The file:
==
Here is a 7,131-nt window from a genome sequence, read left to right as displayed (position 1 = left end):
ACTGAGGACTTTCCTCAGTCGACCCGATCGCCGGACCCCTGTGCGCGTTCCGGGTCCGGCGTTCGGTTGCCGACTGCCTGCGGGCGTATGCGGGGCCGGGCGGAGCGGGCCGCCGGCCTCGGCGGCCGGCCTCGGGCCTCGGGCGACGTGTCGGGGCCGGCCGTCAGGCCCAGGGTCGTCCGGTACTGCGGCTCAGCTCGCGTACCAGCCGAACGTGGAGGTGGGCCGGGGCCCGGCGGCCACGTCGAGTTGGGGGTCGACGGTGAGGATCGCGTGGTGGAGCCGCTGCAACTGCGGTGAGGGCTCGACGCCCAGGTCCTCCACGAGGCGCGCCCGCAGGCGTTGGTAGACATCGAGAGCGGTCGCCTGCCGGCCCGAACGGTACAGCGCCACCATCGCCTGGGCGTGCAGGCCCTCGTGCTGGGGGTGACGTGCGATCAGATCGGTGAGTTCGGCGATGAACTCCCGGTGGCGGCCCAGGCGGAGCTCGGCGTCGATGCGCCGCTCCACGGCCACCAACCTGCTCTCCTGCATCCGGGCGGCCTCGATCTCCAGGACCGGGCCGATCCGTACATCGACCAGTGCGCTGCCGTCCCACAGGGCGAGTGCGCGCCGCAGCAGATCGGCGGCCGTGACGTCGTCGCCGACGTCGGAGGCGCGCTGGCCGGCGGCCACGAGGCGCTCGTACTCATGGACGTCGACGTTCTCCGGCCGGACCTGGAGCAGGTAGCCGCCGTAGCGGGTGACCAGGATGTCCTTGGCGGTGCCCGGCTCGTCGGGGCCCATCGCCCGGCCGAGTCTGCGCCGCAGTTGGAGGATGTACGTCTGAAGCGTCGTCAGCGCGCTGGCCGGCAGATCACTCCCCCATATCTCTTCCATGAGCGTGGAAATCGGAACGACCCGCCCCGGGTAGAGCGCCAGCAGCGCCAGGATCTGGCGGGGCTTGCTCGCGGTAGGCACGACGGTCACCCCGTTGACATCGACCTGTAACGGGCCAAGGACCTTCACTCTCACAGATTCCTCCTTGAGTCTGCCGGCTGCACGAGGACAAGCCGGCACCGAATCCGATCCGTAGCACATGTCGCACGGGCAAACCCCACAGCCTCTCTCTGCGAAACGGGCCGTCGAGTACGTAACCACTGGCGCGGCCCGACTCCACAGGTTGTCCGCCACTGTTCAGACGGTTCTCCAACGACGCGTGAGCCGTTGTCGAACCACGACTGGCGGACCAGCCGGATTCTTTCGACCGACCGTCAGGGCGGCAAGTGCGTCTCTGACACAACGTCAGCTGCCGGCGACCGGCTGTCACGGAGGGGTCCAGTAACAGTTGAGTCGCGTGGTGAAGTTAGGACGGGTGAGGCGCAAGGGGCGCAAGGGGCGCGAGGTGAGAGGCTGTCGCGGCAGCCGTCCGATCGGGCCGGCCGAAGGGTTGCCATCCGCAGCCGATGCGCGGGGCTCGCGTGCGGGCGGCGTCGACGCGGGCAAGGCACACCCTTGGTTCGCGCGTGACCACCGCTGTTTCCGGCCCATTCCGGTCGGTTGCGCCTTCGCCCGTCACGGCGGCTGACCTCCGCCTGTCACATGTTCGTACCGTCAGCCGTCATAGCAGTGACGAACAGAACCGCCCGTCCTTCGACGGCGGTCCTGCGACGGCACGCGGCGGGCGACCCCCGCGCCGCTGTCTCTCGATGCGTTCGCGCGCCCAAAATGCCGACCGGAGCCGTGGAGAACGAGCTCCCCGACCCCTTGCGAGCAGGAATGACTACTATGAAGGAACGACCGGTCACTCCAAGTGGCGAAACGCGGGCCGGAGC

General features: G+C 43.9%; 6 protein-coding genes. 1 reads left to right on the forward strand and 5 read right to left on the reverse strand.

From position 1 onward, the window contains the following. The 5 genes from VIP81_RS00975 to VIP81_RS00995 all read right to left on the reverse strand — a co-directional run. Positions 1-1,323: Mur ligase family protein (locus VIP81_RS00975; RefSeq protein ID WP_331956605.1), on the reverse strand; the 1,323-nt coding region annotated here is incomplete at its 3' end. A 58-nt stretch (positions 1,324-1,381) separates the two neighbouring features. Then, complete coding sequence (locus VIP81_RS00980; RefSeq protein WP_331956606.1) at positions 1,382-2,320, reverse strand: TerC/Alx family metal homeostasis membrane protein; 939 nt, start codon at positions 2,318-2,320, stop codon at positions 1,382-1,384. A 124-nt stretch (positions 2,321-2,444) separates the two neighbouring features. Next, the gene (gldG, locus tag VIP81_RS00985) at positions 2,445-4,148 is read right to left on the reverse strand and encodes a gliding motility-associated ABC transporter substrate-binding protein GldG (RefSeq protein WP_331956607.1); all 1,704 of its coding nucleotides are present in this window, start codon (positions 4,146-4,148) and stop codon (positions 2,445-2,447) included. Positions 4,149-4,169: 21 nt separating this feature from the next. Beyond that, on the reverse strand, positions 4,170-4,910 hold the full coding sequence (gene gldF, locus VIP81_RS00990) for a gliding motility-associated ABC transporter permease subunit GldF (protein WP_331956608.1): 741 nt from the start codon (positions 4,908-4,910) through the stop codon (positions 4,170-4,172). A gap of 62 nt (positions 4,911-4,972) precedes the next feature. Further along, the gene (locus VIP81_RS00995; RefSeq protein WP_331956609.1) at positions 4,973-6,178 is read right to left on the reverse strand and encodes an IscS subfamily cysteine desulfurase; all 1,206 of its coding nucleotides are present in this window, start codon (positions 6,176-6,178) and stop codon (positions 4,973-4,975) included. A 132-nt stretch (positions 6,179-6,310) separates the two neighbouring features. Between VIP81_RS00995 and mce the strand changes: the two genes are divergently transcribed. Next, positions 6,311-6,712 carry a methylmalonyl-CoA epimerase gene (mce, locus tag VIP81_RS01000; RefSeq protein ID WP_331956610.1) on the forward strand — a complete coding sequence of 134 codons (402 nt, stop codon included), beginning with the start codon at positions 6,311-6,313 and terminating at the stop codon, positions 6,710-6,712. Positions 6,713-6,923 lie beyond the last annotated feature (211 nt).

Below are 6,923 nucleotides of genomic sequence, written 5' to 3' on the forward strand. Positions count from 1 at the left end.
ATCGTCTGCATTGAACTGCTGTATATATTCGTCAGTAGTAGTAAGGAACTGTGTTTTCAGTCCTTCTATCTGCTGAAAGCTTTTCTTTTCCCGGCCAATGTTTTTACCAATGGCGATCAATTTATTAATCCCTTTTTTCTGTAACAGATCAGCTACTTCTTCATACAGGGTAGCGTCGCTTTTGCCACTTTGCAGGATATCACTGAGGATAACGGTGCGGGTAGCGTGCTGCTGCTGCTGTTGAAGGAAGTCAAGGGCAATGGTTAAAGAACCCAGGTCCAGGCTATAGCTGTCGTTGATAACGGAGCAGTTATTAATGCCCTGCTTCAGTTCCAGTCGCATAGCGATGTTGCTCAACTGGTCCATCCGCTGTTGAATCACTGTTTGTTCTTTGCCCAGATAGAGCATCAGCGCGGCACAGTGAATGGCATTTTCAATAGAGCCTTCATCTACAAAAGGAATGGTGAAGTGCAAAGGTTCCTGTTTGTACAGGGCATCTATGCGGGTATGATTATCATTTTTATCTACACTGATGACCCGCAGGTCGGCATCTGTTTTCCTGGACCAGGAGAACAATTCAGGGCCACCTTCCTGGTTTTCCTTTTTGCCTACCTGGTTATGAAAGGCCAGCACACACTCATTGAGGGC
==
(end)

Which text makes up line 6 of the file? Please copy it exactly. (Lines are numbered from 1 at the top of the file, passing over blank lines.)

ATCGTCTGCATTGAACTGCTGTATATATTCGTCAGTAGTAGTAAGGAACTGTGTTTTCAGTCCTTCTATCTGCTGAAAGCTTTTCTTTTCCCGGCCAATGTTTTTACCAATGGCGATCAATTTATTAATCCCTTTTTTCTGTAACAGATCAGCTACTTCTTCATACAGGGTAGCGTCGCTTTTGCCACTTTGCAGGATATCACTGAGGATAACGGTGCGGGTAGCGTGCTGCTGCTGCTGTTGAAGGAAGTCAAGGGCAATGGTTAAAGAACCCAGGTCCAGGCTATAGCTGTCGTTGATAACGGAGCAGTTATTAATGCCCTGCTTCAGTTCCAGTCGCATAGCGATGTTGCTCAACTGGTCCATCCGCTGTTGAATCACTGTTTGTTCTTTGCCCAGATAGAGCATCAGCGCGGCACAGTGAATGGCATTTTCAATAGAGCCTTCATCTACAAAAGGAATGGTGAAGTGCAAAGGTTCCTGTTTGTACAGGGCATCTATGCGGGTATGATTATCATTTTTATCTACACTGATGACCCGCAGGTCGGCATCTGTTTTCCTGGACCAGGAGAACAATTCAGGGCCACCTTCCTGGTTTTCCTTTTTGCCTACCTGGTTATGAAAGGCCAGCACACACTCATTGAGGGC